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Reproduced with permission of 17 Journal of Law and Commerce (1998) 187-217
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B. Incorporation of Non-Uniform National Law into the CISG
The CISG does not attempt to provide rules for every legal issue that can arise in an international sales transaction. Such an effort, indeed, would have required a massive body of civil and criminal law dealing with questions relating to everything from larceny and fraud to customs and libel issues. The Convention's ambitions, understandably, are far more modest. The basic definition of the limited subject-matter scope of the CISG is in the first sentence of Article 4: "This Convention governs only the formation of the contract of sale and the rights and obligations of the seller and the buyer arising from such a contract." This limited focus omits some subjects, that a lawyer from the United States might think of as part of sales law -- subjects that, at any rate, are dealt with in Article 2 of the U.C.C. Nevertheless, the subject matter that the CISG defines for itself corresponds roughly to a very familiar division of U.S. law -- contract law, as opposed to tort law, property law and other major fields into which U.S. civil law has traditionally been divided. For this reason, U.S. lawyers are likely, on the whole, to feel comfortable with the way that the CISG limits its subject-matter scope.
The fact that the subject-matter reach of the Convention is limited, of course, means that some sales-related issues have not been brought within its regime of uniformity. Perhaps the most important example involves questions of contractual "validity," which are expressly placed beyond the scope of the CISG by Article 4(a). While there is uncertainty concerning the exact reach of the validity exclusion, commentators generally agree that issues of fraud, duress, unconscionability, illegality, capacity to contract, and agents' authority are matters of validity that are beyond the scope of the Convention. There is also consensus that questions of validity are referred to the national law of the jurisdiction designated by applicable choice of law principles. Indeed, the purpose of the "validity" exception was to preserve national rules that embodied important social values and which could not be waived by the agreement of parties to a contract. Thus even where a sales contract is governed by the CISG, validity issues remain subject to the non-uniform rules of individual States. For this reason it has been asserted that the validity exception poses "a particular danger" to the development of a uniform and coherent jurisprudence under the Convention.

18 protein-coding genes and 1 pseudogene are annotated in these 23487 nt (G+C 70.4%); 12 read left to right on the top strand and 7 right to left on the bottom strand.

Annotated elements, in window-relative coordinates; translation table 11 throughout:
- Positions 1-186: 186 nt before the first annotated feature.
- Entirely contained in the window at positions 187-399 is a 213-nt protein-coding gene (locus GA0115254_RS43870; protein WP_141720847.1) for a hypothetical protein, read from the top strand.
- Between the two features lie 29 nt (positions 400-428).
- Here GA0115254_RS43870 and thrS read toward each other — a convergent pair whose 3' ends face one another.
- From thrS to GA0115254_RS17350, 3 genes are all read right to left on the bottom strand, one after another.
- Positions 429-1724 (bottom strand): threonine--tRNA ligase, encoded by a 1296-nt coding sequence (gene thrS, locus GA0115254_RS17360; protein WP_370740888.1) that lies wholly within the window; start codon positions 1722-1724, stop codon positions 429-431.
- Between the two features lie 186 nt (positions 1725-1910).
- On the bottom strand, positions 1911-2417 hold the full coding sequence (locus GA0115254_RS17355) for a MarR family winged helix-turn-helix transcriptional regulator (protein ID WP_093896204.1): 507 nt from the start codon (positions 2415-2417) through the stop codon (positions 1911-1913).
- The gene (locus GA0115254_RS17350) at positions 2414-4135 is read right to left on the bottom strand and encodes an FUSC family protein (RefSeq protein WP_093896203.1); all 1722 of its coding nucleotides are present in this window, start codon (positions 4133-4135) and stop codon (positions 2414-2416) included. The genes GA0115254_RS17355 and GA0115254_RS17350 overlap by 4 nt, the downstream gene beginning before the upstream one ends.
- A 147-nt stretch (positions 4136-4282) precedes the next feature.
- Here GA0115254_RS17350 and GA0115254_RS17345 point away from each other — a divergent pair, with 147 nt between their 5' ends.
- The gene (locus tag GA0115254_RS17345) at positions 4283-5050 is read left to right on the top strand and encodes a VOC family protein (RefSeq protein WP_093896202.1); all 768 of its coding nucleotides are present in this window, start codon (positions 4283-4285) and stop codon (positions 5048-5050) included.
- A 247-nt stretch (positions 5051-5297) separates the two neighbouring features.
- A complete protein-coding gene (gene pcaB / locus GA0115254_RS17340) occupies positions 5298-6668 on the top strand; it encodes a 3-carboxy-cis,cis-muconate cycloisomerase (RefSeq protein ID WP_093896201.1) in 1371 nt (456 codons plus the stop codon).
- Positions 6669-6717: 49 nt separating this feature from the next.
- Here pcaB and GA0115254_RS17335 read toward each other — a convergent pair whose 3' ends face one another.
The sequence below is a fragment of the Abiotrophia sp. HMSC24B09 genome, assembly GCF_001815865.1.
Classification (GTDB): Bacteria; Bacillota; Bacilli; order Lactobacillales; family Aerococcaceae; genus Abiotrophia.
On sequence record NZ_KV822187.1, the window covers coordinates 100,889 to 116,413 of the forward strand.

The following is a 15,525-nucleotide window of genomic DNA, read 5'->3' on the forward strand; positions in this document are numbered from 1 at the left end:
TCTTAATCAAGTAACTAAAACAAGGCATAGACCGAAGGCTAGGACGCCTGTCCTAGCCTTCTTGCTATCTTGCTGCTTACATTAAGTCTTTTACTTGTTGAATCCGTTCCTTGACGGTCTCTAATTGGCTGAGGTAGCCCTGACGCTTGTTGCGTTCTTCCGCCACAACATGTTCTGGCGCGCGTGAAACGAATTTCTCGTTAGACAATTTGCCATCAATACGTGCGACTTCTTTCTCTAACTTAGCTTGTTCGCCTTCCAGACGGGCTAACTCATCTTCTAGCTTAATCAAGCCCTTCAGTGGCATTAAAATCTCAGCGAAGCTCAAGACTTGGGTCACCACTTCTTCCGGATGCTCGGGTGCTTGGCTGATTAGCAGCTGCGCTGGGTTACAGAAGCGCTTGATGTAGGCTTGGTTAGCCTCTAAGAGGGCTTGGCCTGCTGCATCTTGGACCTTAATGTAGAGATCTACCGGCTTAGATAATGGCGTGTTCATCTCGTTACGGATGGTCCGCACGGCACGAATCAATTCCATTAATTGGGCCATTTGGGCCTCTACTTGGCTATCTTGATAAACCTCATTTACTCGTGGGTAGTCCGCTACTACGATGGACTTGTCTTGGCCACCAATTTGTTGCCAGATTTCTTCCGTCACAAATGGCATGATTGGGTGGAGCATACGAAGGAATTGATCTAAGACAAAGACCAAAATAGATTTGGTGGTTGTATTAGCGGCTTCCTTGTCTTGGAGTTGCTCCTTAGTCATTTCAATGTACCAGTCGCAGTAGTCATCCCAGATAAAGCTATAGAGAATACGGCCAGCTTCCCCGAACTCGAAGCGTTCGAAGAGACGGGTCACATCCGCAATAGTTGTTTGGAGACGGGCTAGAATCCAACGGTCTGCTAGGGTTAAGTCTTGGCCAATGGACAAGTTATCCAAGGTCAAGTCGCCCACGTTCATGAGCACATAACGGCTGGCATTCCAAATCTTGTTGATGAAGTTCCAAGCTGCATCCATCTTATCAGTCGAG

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[T]his provision poses a significant threat to uniform results in transactions governed by the CISG. To counteract this threat, a leading commentator has argued that the reach of the validity exception should be limited by confining the term "validity" to issues that are almost universally treated as a matter of validity in the various national legal systems. The drafters' purpose in creating the "validity" exception, however, was to preserve the applicability of national rules deemed important enough by individual states that the rules were not, under the state's domestic law, subject to contrary agreement of the parties. The restrictive approach to the validity exception proposed by the commentator would, in the name of uniformity, allow the Convention to displace national rules of validity unless those rules had gained almost universal acceptance. This stands the "autonomous interpretation" of the CISG on its head by ignoring the drafters' expressed intent to defer to national law on matters of validity. Nothing in the uniformity principle of Article 7(1) justifies such an attempt to undermine the purposes behind the validity exception.
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Go to entire text of Flechtner commentary
* Professor, University of Pittsburgh School of Law, A.B. 1973, Harvard College; A.M. 1975, Harvard University; J.D. 1981, Harvard University School of Law.
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38. CISG, supra note 1, art. 4.
39. A prime example of such an issue is whether a buyer acquires good title to goods -- a matter that is treated as part of U.S. domestic sales law (See § 2-403 of the Uniform Commercial Code) but which is expressly excluded from the Convention by Article 4(b).
40. See Harry M. Flechtner, More U.S. Decisions on the U.N. Sales Convention: Scope, Parol Evidence, "Validity" and Reduction of Price Under Article 50, 14 J.L. & Com. 153, 166 (1995) and authorities cited therein.
41. See Bianca et al., supra note 17, art. 4, 2.4 at 45; Albert H. Kritzer, Guide to Practical Applications of the United Nations Convention on Contracts for the International Sale of Goods 81 (1989); Flechtner, supra note 40, at 165; Helen Hartnell, Rousing the Sleeping Dog: The Validity Exception to the Convention on Contracts for the International Sale of Goods, 18 Yale J. Int'l L. 1, 3 passim (1993).
42. See Hartnell, supra note 41, at 22-45.
43. Id. at 7.
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73. See supra text accompanying note 43.
74. Peter Schlechtriem, Unification of the Law for the International Sale of Goods, in XIIth International Congress of Comparative Law (German National Report) 121, 127 (1987), discussed in Hartnell, supra note 41, at 48.
75. See supra text accompanying note 42.
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